“It is not an issue that is going to go away. Our argument has always been that both traditions are given equality, or alternatively there is neutrality. I would be happy to see both flags flown,” the South Belfast MLA commented.
Mr McDevitt, also a South Belfast MLA, said: “It’s important that the Assembly has a good relations strategy as there is plenty of opportunity to make Parliament Buildings a more inclusive building which refects and represents all our traditions.
“The flags issue will have to be discussed. There are three possible outcomes from an SDLP point of view — both flags, no flags or an agreed flag. The symbols inside the building at present are representative of its history. It would be great to explore how that could change.”
But the DUP’s member on the commission, Peter Weir, said nationalists were “deluding themselves” if they think the tricolour is going to be flying above Stormont.
“The reality is we are part of the United Kingdom where the flag is the Union Jack, and the sooner Sinn Fein realise that, particularly if they are genuine about seeking reconciliation with unionists, the better,” he said.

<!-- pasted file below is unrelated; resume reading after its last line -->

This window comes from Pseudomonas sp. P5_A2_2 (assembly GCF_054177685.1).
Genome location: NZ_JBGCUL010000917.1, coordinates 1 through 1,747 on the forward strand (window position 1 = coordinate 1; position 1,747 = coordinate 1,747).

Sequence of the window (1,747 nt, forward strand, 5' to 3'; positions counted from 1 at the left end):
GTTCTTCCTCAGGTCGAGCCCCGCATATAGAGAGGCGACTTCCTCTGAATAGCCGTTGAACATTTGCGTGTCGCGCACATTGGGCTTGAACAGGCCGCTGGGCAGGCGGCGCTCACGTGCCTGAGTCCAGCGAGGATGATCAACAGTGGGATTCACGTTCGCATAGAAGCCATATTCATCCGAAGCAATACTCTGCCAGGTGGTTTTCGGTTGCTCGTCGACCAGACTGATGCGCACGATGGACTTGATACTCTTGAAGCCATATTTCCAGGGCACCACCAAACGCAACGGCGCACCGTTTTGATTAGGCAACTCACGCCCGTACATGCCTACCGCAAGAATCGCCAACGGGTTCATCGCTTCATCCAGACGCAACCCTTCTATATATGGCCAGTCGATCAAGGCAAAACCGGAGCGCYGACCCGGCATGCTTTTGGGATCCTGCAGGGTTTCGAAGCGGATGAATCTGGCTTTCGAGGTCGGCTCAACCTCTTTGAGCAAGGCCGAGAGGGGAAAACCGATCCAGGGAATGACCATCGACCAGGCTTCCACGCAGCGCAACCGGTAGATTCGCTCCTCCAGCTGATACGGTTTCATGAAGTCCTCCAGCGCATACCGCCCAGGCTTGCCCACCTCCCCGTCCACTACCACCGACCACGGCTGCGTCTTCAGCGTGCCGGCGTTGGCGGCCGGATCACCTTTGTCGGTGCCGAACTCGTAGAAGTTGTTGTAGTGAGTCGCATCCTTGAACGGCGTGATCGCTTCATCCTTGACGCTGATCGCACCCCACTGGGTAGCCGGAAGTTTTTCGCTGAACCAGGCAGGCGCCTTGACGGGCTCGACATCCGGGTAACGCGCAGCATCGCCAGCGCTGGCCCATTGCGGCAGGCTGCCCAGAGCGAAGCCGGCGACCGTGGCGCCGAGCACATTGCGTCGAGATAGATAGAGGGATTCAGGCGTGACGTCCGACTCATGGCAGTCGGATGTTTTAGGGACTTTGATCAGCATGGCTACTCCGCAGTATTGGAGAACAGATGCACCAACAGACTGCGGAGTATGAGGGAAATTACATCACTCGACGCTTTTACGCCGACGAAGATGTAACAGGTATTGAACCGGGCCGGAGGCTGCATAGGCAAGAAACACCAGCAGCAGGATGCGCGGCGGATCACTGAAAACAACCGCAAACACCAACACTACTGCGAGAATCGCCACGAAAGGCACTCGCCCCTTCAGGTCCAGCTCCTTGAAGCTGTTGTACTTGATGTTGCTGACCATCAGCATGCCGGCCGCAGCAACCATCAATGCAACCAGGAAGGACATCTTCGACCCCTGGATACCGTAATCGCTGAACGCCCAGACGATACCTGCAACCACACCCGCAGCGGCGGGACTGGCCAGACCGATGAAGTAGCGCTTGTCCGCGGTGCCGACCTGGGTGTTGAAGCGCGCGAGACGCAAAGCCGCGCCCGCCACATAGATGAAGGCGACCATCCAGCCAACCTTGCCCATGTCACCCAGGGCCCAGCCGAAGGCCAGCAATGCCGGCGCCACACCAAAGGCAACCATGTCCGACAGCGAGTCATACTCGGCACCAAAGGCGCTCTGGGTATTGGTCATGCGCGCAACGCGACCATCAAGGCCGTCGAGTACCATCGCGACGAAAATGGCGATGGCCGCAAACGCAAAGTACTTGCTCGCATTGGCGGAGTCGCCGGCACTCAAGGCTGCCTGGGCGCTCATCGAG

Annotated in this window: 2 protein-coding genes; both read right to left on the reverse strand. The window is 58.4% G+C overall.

Alliance MLA Chris Lyttle, a member of the Stormont task force attempting to revamp the Executive’s plan to tackle sectarianism, said: “It’s time for action if we are to transform our society, rather than simply manage division for generations to come.”
Should the Irish tricolour be flown beside the Union flag at Parliament Buildings?
YES says Sinn Fein’s Alex Maskey
FOR me this is all about equality. I think it is significant that the Assembly Commission is going to discuss this for the first time. It is progress. It is another small step forward.
The issue is that at the moment there is not enough really being done to reflect the culture and identity of republicans and nationalists within and around Parliament Buildings.
It is all about seeing how |mutual respect can be best served.
It is not an issue that is going to go away. We want to see our rights respected and reflected in the building and our efforts will continue until this is resolved.